Forbes did a research survey of more than 14,000 people and found only 11% of employees want their bosses to tell them what to do. Honestly, that’s about 10% more than we would have guessed. Micromanaging your employees is something that most leaders would probably recognize as a bad idea. But if the employee is a recruiter, micromanagement is something that simply will not fly. Here’s why.

The Negative Impact of Micromanaging Your Recruiting Team

Micromanagement makes an employee feel like they can’t make a move without their boss hovering over them. It’s highly demotivating for any employee, but for a recruiter, the results can slow down their productivity and make it hard to recover from a candidate who says, “No.” Think about it for a second. Recruiters are basically selling the job to the candidate. They need the autonomy to use all of their skills to negotiate, interrogate, and cajole the candidate. What they don’t need is a hovercraft boss.

Micromanaging bosses have to be cc’d on everything, focus on small details, and are rarely satisfied. This process creates a tone of distrust, kills culture, and results in employees who are ready to pack their bags and go.

Surveys show that 59% of employees say they’ve worked for a micromanager. Of that group, 68% said their morale and productivity decreased as a result of the micromanagement. When a recruiter is demotivated, it makes it much harder for them to be rejected day in and day out. 

Micromanaging kills creativity and innovation. You want a recruiter to think outside the box when trying to attract a candidate. If they feel like you’re standing by ready to shoot down their ideas, they’ll grow frustrated and eventually leave. This stymies team growth and makes it harder for you to attract new people to your team.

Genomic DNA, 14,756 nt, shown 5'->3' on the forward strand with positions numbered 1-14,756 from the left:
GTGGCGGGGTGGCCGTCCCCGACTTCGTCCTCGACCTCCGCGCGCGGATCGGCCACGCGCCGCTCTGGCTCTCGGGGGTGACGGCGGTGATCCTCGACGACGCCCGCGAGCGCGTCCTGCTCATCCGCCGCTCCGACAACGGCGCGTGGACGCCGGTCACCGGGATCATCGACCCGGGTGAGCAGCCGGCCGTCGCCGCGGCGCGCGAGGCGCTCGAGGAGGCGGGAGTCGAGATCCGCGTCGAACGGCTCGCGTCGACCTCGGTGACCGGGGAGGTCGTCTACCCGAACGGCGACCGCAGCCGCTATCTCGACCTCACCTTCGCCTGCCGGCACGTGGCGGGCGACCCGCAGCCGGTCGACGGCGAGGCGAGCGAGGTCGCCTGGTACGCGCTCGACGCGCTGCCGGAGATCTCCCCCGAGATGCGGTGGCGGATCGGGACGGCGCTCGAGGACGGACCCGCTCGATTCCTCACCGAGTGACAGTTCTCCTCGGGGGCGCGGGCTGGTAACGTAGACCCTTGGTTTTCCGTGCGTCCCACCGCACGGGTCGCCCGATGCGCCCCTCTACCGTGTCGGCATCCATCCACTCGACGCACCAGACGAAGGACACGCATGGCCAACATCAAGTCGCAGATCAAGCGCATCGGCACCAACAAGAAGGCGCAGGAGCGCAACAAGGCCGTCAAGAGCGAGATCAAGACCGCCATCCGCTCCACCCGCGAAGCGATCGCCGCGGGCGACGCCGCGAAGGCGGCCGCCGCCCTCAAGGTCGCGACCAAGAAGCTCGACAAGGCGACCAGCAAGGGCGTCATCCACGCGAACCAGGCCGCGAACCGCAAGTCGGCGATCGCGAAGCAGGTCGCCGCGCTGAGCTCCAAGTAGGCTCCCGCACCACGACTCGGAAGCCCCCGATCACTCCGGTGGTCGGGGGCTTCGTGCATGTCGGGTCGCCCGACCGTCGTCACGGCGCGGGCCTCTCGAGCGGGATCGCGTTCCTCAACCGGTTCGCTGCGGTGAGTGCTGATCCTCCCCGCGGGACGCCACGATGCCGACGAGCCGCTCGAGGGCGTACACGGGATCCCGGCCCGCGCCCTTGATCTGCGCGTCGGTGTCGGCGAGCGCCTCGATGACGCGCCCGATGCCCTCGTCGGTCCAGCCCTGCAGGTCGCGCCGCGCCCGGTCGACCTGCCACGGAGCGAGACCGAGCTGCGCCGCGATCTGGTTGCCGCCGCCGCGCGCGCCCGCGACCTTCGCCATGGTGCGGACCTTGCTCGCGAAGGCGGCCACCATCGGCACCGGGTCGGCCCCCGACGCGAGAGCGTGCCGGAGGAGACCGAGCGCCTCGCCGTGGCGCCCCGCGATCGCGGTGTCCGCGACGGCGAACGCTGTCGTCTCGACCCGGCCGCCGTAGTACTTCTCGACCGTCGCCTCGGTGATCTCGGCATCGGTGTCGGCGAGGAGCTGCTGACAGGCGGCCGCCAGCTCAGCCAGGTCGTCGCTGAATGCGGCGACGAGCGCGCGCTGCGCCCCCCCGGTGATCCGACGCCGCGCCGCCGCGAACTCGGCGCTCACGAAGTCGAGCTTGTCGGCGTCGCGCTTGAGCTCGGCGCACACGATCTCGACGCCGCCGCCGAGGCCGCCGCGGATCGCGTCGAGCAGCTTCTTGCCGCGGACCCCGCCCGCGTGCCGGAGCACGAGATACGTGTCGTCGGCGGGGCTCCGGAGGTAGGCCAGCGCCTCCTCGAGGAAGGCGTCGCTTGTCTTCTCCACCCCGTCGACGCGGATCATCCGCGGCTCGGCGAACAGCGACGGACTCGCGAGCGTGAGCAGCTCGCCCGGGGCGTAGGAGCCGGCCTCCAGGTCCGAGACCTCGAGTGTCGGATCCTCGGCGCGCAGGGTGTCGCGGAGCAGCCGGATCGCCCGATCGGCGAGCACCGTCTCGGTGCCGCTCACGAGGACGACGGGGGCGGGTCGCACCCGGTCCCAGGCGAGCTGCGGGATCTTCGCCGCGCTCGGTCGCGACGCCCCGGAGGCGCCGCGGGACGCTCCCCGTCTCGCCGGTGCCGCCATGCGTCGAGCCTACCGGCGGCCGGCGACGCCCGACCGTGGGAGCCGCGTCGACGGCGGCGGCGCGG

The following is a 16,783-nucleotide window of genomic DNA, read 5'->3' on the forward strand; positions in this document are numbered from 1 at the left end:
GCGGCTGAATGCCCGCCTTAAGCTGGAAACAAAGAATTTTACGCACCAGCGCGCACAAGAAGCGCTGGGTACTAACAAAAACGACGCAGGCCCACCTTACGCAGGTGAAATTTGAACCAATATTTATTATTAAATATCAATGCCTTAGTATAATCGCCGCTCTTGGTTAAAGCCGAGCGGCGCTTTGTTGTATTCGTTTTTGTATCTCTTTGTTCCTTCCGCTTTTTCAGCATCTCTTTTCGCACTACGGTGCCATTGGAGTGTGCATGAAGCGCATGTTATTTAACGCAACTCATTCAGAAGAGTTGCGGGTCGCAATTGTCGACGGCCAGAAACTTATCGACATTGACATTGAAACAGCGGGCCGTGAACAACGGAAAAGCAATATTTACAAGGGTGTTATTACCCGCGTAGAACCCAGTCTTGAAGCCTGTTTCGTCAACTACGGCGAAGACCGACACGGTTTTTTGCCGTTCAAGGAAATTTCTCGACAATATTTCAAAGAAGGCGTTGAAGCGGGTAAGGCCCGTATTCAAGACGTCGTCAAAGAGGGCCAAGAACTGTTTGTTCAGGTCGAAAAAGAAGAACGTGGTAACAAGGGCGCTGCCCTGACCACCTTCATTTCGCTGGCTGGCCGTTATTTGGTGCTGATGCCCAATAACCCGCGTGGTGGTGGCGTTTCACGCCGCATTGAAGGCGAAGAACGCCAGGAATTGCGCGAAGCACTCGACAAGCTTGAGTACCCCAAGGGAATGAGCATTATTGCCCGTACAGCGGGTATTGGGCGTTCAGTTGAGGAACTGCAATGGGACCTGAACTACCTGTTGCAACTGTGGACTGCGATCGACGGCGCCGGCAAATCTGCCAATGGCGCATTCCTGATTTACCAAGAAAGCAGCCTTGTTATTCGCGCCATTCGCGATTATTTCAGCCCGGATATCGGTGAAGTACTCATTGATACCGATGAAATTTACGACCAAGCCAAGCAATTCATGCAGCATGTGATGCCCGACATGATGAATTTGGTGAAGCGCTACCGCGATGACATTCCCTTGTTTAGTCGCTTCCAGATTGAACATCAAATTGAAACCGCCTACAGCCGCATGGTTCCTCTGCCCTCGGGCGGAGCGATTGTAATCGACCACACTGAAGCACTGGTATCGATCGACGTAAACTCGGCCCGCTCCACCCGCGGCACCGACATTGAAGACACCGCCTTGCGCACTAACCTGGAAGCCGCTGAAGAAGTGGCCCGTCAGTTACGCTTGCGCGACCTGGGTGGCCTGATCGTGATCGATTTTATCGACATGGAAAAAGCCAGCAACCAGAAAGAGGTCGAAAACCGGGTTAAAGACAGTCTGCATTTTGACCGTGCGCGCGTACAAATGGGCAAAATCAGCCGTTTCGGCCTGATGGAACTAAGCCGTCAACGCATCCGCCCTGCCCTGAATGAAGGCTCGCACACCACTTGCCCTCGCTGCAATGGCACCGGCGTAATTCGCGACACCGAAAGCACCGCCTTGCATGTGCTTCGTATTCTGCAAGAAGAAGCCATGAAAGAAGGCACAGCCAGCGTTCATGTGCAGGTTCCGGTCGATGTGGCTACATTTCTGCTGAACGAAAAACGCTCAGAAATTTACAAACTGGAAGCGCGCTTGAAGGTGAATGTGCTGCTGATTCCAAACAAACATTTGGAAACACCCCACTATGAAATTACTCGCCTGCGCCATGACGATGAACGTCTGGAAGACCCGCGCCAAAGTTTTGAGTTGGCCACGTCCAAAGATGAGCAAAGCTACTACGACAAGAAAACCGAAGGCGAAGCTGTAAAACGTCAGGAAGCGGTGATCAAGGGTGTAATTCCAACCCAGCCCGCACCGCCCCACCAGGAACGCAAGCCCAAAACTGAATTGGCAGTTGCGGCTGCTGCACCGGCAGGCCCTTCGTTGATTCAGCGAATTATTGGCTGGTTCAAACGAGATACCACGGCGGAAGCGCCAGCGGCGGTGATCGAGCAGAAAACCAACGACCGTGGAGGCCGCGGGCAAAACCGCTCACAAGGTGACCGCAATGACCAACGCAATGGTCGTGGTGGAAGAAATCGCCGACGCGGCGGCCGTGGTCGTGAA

Micromanaging drives high performers away. It’s exactly this group of your recruiters that you want to keep. High-performing recruiters work effectively without much supervision at all. A micromanaging boss will drive the recruiter to find one that isn’t. This kind of turnover costs you money and damages your reputation. 

How to Stop Micromanaging

If you’re micromanaging your recruiters, you’re going to lose them. Why? Because the market is hot for recruiters right now. In fact, there are more open recruiting roles available these days than there are tech jobs.

Your best option is to stop micromanaging—yesterday. Here are several steps to help you mend your behaviors:

  • Think about the ways you micromanage. Then think about the why. What factors have led to your behavior? What are you afraid will happen if you loosen the reins?
  • Get feedback from someone. This could be a mentor, your boss, or perhaps even your recruiting team. How are they perceiving your management style? You could do this in a candid conversation a blinded survey. Either way, do it soon.
  • Prioritize the work you must be involved in. Delegate or walk away from the things that you don’t. 
  • Communicate the changes to your team. Talk about the things that matter. Try to be as transparent as you can to build a new level of trust with your team.
  • Practice pulling back gradually in small increments. Over time, you’ll do better, and maybe, just maybe, you’ll be able to retain your recruiting team.

With Exelare you can ease off micromanagement. Contact us to find out more about how our software’s dashboard can put you in the driver’s seat.